Other data values are down loaded to corporate database 174 b. Data values related to the coating, such as information provided by the coating supplier, VOC content, transfer efficiency (determined for example by the United States EPA New Source Performance Standards (NSPS) subpart EE for metal furniture surface), pounds of VOC per gallon of raw paint (e.g., from paint suppliers for every batch of paint received by the company), raw VOC content, density, solids content, reducer pounds of VOC, etc., are input into a computing device 172 d intended for use by a finish technician in lab 110 and loaded into corporate database 174 b. All data values in corporate database 174 b may be manipulated by computing device 172 e intended for use by a maintenance personnel or system or database administrator 190. Any data values containing errors are manipulated (e.g., corrected) by computing device 172 e. Computing device 172 e is also used to add or configure new equipment (e.g., pipeline, workstation, gun, etc.) in monitoring system 100 a. Certain data values (e.g., relating to amount of coating sprayed, flow rates, environmental data, paint consumption data, etc.) are manipulated (e.g., accessed, queried, etc.) from corporate database 174 b by a computing device 172 f for an end user or manager 186. The data values may be presented in a report (see FIGS. 14A through 14G).

Monitoring system 100 a provides for integrity of the data values by providing access and security controls. For example, supervisor 182 may only access certain data values in local database 174 c by computing device 172 a, and is limited from accessing other data in the corporate database 174 b and local database 174 c (based on permissions set by a database administrator). Such limitation of access provides enhanced security for the data values in database 174 a, and reduces the likelihood of user error. For example, supervisor 182 may only select the color and batch of the coating to be sprayed. A mix room operator 194 may only input the color and batch information in local database 174 c. Corrections can be made by the appropriate individual (e.g., administrator 190) with the appropriate level of access to correct the data values. For example, mix room operator 194 or administrator 190 may correct information related to a color or batch, but the supervisor 182 can only select the information provided by the mix room. Thus, the scope, access or permissions of users of the data values may be limited.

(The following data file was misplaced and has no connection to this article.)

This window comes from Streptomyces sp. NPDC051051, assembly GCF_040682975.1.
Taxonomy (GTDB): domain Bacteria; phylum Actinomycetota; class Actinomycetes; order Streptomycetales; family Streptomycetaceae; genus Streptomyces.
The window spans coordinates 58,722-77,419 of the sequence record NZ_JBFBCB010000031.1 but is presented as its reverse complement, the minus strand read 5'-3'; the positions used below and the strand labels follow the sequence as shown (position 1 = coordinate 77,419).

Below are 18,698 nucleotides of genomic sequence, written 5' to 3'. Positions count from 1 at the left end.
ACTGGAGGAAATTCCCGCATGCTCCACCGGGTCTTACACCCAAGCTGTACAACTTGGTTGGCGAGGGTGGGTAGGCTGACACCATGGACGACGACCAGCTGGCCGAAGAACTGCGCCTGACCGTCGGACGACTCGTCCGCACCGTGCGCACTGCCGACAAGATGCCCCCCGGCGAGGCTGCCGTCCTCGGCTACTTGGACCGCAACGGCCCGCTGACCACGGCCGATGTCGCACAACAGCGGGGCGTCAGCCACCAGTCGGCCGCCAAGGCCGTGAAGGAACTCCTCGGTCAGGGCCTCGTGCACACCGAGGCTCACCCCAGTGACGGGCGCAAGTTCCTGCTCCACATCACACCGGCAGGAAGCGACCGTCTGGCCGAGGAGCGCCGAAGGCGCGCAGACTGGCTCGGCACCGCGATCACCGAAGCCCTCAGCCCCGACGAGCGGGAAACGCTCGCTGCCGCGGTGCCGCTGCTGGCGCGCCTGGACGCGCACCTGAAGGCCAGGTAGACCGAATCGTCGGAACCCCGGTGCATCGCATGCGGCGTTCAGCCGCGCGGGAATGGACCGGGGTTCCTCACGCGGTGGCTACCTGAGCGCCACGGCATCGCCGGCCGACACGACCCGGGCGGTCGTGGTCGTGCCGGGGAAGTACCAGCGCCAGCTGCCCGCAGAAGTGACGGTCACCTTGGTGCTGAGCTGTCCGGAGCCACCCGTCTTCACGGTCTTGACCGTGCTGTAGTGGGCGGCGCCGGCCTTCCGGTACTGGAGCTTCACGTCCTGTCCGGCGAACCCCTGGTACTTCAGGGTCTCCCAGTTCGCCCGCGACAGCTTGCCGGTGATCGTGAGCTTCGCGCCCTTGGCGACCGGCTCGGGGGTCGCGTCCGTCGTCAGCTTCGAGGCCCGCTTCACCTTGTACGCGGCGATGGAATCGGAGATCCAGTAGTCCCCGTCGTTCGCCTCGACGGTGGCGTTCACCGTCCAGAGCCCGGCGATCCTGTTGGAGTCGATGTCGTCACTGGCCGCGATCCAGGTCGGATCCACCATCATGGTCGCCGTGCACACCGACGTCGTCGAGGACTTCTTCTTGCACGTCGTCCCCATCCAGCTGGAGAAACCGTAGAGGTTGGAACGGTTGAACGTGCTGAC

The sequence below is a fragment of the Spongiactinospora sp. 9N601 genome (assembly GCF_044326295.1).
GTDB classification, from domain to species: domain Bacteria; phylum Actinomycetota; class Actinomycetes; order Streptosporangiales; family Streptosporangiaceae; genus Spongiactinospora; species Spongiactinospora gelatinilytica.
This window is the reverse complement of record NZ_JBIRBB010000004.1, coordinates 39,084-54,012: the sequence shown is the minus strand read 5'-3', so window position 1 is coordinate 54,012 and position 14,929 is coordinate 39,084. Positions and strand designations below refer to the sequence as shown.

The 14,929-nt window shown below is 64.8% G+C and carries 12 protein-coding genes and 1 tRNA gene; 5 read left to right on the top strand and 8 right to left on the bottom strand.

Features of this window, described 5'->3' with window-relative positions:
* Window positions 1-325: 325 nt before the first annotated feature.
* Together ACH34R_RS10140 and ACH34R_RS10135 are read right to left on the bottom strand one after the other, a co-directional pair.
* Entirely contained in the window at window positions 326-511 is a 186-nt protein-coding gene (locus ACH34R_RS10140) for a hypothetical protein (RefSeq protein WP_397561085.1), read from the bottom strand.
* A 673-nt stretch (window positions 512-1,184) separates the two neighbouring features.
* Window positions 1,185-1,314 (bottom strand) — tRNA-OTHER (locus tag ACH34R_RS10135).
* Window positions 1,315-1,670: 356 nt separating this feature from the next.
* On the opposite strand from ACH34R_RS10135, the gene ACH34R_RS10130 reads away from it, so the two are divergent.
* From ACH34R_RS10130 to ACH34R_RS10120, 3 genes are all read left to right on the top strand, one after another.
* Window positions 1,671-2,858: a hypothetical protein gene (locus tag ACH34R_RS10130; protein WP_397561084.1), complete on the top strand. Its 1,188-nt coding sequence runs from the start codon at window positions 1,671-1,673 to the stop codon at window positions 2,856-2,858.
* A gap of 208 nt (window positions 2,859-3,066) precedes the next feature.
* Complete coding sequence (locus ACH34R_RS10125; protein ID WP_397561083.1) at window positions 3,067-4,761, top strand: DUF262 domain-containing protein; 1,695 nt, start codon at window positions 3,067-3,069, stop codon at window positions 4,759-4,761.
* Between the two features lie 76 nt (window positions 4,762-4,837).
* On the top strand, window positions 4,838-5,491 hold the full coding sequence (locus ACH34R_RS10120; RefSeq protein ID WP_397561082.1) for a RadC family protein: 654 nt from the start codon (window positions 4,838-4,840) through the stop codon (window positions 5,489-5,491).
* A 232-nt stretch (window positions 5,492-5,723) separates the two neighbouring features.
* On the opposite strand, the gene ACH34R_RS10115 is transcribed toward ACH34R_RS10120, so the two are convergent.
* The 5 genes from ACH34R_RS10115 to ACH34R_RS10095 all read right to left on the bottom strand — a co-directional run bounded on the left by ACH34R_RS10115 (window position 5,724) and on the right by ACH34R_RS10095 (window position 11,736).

According to alternative embodiments, the computing device may be a PDA, PC, microcomputer, portable computer, digital device, programmable logic controller (PLC), etc. According to a preferred embodiment, the computing device is a WinNT workcell device or a WIN 95 computing device. According to an alternative embodiment, the software associated with the computing device for the input of information may be a C++ application using Pro/C and SQL Net. According to a preferred embodiment, the software used to generate the reports is Business Objects software commercially available from Business Objects, S.A. of Paris, France. According to a preferred embodiment, the corporate database is an Oracle server commercially available from Oracle Corporation of Redwood Shores, Calif., and the local database is an Oracle database commercially available from Oracle Corporation of Redwood Shores, Calif. According to an alternative embodiment, an Intranet or the Internet may connect the database to the computing devices. According to a particularly preferred embodiment, the network connection for the computing devices is provided by a serial port connection. According to a preferred embodiment, the computer software for providing communication between the computing devices (e.g., personal computers) and programmable controllers (e.g., PLC) used in the monitoring system is RSLINX software commercially available from Rockwell Software, Inc. of Cleveland, Ohio.

The PLC may be a controller or programmable PLC for implementing a control program and which provides output signals based on input signals provided by an operator or otherwise acquired. PLC may have an A/D (analog-to-digital) converter to convert analog signal from the sensor to digital. According to alternative embodiments, other suitable controllers of any type may be included in the control system. For example, controllers of a type that may include a microprocessor, microcomputer or programmable digital processor, with associated software, operating systems and/or any other associated programs to collectively implement the control program may be employed. According to alternative embodiments, the controller and its associated control program may be implemented in hardware, software or a combination thereof, or in a central program implemented in any of a variety of forms. According to a particularly preferred embodiment, input to the control program is provided by turning a trigger of the gun “on” and the control program performs operations (i.e., sending signals to a computing device) while the trigger is “on” and for a period after the trigger is turned “off.”